Rick Marshall donated Marshall Park to the City of Raleigh in honor of his father, Lt. Col. George Frederick Marshall. In 1942, when Rick was two years old, Colonel Marshall was killed in the invasion of Oran in northern Africa. Rick’s grief-stricken 26-year-old mother, Dahlis Marshall, wrote a letter pleading for details about Colonel Marshall’s tragic death. The letter eventually made its way to Leo Disher, a United Press War Correspondant, who accompanied Marshall and his troop. Mr. Disher had suffered numerous bullet and shrapnel wounds while covering the attack. He was recovering in a hospital in England when he received the letter from Mrs. Marshall. Leo Disher remembered Marshall well, commenting in one report that “[he] was lean and bronzed, almost too young for the Colonel’s insignia on his shoulders, but he spoke with a crisp authority that made me forget he was only 31.”
The exchange of letters between Mrs. Marshall and Leo Disher portray both the horrors and heroics of World War II.
“When in time our two little boys are old enough to be told, they will be very proud and I should so like to be able to answer all their questions.”
Excerpt from a letter from Mrs. Dahlis Marshall
“Yes, Mrs. Marshall they will be very proud, and you can tell them he was a slim, straight silhouette against the red flashes of the guns. You can tell them that when he gave the order to throw the grenades—to attack a war ship with hand grenades—his voice was calm above the chatter of the machine gun under his arm.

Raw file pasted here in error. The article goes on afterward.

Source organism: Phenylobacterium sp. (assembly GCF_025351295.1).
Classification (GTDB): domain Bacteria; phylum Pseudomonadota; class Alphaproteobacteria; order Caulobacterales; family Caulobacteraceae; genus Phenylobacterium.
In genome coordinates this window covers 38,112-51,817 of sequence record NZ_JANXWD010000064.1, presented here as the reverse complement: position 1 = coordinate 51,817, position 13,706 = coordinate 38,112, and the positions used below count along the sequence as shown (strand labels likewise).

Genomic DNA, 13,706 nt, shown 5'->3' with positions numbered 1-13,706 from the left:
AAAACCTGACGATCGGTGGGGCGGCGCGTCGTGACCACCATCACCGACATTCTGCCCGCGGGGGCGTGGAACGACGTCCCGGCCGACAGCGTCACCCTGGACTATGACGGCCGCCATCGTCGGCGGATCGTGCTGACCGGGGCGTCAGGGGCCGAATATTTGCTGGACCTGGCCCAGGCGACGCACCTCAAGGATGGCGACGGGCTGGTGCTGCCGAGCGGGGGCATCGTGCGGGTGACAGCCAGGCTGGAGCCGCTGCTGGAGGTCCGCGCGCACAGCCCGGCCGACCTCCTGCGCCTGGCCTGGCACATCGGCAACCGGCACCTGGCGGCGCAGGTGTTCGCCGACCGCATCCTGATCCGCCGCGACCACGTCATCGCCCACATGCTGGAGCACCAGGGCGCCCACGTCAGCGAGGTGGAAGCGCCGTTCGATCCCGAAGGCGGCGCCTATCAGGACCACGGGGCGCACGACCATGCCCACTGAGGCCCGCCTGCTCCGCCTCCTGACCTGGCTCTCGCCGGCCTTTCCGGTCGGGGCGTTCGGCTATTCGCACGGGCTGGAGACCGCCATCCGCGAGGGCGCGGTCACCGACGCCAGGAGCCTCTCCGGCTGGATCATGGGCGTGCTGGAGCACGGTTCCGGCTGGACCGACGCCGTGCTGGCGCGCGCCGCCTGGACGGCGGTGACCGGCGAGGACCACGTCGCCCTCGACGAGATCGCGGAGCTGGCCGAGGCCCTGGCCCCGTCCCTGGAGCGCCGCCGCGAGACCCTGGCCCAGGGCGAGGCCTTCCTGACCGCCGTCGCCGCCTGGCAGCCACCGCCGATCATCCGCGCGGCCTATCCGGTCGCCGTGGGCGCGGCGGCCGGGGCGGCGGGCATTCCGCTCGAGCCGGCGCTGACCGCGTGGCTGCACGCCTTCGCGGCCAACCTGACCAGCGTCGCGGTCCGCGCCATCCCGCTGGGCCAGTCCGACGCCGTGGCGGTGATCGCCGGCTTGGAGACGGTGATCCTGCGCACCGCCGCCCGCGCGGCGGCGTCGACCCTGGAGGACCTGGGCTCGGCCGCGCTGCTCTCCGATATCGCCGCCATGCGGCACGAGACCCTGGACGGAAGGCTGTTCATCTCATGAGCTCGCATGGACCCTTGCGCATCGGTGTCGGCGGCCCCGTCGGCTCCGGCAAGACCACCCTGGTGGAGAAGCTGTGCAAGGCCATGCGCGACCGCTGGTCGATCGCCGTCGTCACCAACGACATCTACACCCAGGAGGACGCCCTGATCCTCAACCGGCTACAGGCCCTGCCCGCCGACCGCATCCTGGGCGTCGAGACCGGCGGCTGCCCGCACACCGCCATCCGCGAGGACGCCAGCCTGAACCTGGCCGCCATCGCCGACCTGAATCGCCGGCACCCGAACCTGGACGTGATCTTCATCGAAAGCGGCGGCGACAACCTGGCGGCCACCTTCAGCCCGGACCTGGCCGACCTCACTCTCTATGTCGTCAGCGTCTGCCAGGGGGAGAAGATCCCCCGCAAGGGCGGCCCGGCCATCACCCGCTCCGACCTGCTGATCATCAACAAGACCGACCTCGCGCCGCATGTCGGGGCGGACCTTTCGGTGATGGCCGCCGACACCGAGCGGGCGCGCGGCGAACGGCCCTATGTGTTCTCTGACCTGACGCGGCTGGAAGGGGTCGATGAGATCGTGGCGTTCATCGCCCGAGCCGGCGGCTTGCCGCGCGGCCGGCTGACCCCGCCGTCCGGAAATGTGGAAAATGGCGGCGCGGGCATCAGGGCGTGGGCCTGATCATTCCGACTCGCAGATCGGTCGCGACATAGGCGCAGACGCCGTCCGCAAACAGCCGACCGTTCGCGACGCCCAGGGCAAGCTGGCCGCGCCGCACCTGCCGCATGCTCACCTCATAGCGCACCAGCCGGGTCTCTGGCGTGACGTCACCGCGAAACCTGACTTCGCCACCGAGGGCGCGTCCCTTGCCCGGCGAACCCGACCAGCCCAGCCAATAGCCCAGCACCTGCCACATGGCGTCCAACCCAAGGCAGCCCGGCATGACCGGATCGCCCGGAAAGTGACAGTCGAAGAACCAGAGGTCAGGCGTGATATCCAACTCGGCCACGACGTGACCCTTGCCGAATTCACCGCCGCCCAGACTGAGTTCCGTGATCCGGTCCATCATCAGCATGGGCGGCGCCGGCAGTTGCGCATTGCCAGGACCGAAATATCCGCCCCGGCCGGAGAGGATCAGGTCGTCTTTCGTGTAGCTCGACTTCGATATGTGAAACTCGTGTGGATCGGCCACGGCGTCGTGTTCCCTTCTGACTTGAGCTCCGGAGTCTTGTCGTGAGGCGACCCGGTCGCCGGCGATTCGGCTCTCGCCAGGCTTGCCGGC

You can tell your sons, Mrs. Marshall, that their father kept stabbing back until the last while the flames of our burning ship broke around him and shells tore away pieces of the bridge where he stood…striking back against guns so close it almost seemed we could touch them.
You need never fear the boys’ questions, Mrs. Marshall. You can tell them their father tackled a job of greatest importance to the success of our armies and that he never quit fighting against impossible odds, and that he never struck the ship’s colors.
I hope this letter may help a little. But it is wrong for you to say you are asking a great deal of me. You are one of whom a great deal was asked and proudly given. You and a great many others at home.’’
Excerpt from a western union telegram from leo disher